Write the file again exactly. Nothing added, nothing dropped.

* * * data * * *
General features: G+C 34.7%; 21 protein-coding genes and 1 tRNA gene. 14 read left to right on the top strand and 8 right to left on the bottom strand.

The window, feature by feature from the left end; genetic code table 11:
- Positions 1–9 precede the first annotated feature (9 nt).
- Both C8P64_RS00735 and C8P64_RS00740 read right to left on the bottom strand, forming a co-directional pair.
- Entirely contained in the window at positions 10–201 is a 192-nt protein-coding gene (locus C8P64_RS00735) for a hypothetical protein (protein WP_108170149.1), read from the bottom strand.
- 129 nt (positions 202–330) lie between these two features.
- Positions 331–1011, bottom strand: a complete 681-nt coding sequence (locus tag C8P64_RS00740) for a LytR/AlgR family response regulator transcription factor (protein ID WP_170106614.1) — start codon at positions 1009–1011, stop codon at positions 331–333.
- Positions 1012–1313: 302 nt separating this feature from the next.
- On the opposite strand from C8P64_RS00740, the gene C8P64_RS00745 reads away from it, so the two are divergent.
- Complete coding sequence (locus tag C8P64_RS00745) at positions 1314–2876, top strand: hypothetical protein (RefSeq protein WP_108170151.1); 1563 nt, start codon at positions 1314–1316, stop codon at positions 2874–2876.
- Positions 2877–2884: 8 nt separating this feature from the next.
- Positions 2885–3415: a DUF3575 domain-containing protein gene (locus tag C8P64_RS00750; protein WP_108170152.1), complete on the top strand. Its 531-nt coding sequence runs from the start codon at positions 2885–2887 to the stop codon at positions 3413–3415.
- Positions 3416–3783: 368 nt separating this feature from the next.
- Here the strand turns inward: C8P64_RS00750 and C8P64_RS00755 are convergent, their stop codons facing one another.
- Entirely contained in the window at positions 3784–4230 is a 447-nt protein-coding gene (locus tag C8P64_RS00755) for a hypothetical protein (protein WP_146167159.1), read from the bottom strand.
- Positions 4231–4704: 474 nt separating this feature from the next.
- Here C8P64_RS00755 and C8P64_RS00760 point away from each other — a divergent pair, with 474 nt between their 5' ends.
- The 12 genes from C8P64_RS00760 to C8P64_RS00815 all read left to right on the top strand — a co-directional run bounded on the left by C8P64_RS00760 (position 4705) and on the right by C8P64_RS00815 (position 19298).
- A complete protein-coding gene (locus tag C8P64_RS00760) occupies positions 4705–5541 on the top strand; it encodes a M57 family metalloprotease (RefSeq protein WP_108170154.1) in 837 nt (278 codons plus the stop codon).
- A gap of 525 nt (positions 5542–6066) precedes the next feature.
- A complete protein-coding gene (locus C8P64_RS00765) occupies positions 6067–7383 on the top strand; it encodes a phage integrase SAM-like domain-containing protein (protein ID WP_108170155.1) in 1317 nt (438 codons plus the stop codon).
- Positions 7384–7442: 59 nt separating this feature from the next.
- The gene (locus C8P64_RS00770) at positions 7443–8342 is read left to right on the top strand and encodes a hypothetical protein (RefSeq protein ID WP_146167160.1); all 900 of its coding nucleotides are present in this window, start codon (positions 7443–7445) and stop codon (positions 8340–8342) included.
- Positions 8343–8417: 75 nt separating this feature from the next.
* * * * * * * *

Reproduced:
General features: G+C 34.7%; 21 protein-coding genes and 1 tRNA gene. 14 read left to right on the top strand and 8 right to left on the bottom strand.

The window, feature by feature from the left end; genetic code table 11:
- Positions 1–9 precede the first annotated feature (9 nt).
- Both C8P64_RS00735 and C8P64_RS00740 read right to left on the bottom strand, forming a co-directional pair.
- Entirely contained in the window at positions 10–201 is a 192-nt protein-coding gene (locus C8P64_RS00735) for a hypothetical protein (protein WP_108170149.1), read from the bottom strand.
- 129 nt (positions 202–330) lie between these two features.
- Positions 331–1011, bottom strand: a complete 681-nt coding sequence (locus tag C8P64_RS00740) for a LytR/AlgR family response regulator transcription factor (protein ID WP_170106614.1) — start codon at positions 1009–1011, stop codon at positions 331–333.
- Positions 1012–1313: 302 nt separating this feature from the next.
- On the opposite strand from C8P64_RS00740, the gene C8P64_RS00745 reads away from it, so the two are divergent.
- Complete coding sequence (locus tag C8P64_RS00745) at positions 1314–2876, top strand: hypothetical protein (RefSeq protein WP_108170151.1); 1563 nt, start codon at positions 1314–1316, stop codon at positions 2874–2876.
- Positions 2877–2884: 8 nt separating this feature from the next.
- Positions 2885–3415: a DUF3575 domain-containing protein gene (locus tag C8P64_RS00750; protein WP_108170152.1), complete on the top strand. Its 531-nt coding sequence runs from the start codon at positions 2885–2887 to the stop codon at positions 3413–3415.
- Positions 3416–3783: 368 nt separating this feature from the next.
- Here the strand turns inward: C8P64_RS00750 and C8P64_RS00755 are convergent, their stop codons facing one another.
- Entirely contained in the window at positions 3784–4230 is a 447-nt protein-coding gene (locus tag C8P64_RS00755) for a hypothetical protein (protein WP_146167159.1), read from the bottom strand.
- Positions 4231–4704: 474 nt separating this feature from the next.
- Here C8P64_RS00755 and C8P64_RS00760 point away from each other — a divergent pair, with 474 nt between their 5' ends.
- The 12 genes from C8P64_RS00760 to C8P64_RS00815 all read left to right on the top strand — a co-directional run bounded on the left by C8P64_RS00760 (position 4705) and on the right by C8P64_RS00815 (position 19298).
- A complete protein-coding gene (locus tag C8P64_RS00760) occupies positions 4705–5541 on the top strand; it encodes a M57 family metalloprotease (RefSeq protein WP_108170154.1) in 837 nt (278 codons plus the stop codon).
- A gap of 525 nt (positions 5542–6066) precedes the next feature.
- A complete protein-coding gene (locus C8P64_RS00765) occupies positions 6067–7383 on the top strand; it encodes a phage integrase SAM-like domain-containing protein (protein ID WP_108170155.1) in 1317 nt (438 codons plus the stop codon).
- Positions 7384–7442: 59 nt separating this feature from the next.
- The gene (locus C8P64_RS00770) at positions 7443–8342 is read left to right on the top strand and encodes a hypothetical protein (RefSeq protein ID WP_146167160.1); all 900 of its coding nucleotides are present in this window, start codon (positions 7443–7445) and stop codon (positions 8340–8342) included.
- Positions 8343–8417: 75 nt separating this feature from the next.